Asked where the recently-announced $150 million support for Australian space companies could be spent to boost the sector, Gilmour does not hesitate: we need a launch site. A site is being developed at Port Lincoln and another in the Northern Territory – which would suit some inclinations – but the founder believes other paths should also be offered from Queensland.
With no Australian commercial spaceports currently in operation, Gilmour Space has developed its own mobile launchpads. One of these was trucked from Pimpama near the Gold Coast to a site more than 2,000 kilometres away, south of Mt Isa, for a flight test of a nine-metre One Vision rocket.
Seven seconds to the July 29 launch, One Vision “suffered an anomaly” related to a pressure regulator in the oxidiser tank and the mission failed. While disappointing, Gilmour believes it does not set plans back. The next launch will be roughly 18 months away, and a goal of commercial flights in 2021 is unchanged.
“It was a design that was done about two years ago, and in the time we’ve hired a lot more senior engineers and done a total redesign of the vehicle. So it was really a legacy technology that we were testing, mainly for marketing and publicity purposes, and to prove that we could,” Gilmour shares.
“But in terms of a timeline, we basically wasted about three months doing the final touches to the rocket, going out and launching and all the rest of it. We are moving forward already on the next vehicle, with updated, improved designs… An analogy I can make is you prototyping a car from three years ago and then it gets finalised and then crashes, but in the meantime you’ve built a new car.”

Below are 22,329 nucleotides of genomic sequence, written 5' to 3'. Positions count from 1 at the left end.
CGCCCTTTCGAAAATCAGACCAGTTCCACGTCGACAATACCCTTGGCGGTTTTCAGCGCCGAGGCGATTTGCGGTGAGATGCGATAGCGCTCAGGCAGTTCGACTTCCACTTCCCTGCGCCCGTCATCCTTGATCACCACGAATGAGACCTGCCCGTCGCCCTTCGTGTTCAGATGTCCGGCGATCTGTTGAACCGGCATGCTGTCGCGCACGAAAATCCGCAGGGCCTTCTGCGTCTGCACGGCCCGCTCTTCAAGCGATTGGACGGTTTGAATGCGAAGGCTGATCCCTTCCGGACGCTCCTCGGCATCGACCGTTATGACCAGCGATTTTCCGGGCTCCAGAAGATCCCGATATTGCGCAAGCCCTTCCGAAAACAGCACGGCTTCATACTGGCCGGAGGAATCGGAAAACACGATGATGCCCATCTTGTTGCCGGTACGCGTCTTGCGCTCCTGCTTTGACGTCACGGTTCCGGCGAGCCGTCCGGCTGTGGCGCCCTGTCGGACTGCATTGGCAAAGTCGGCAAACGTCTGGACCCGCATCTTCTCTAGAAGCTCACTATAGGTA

To continue the optimism, Gilmour believes the prime minister’s Washington NASA announcement is a “massive tipping point” for local space businesses and lifting their ability to advance themselves and move into global supply chains.
“If I got a bit of that $150 million, I’d probably very quickly go and hire another 20 to 30 people to speed us up and work on new products,” he says.
“And that’s a mix of all the different engineers and technical staff we need to beef up on our technical [workforce], like CNC machinists, fabricators, et cetera.”
Gilmour moved back home from Singapore in January. Last month he received an Advanced Manufacturing category prize in the Advance Awards, given to high-performing expats.
“I was pretty shocked actually, because normally [for] awards you have to submit stuff… That one came out of the blue,” he says.
“I don’t know who it was. I’ve got a feeling it was the high commissioner in Singapore, Bruce Gosper, but that’s just a guess.”
The award will be formally presented during a gala dinner on October 17.
“It’s all good,” he says regarding the confusion over how he was in the running for the prestigious award, which has previously gone to winners such as robotics entrepreneur Rodney Brooks and OtherLab founder Saul Griffith.
“But if I get up on stage I’m going to say, ‘You guys ain’t seen nothing yet.’”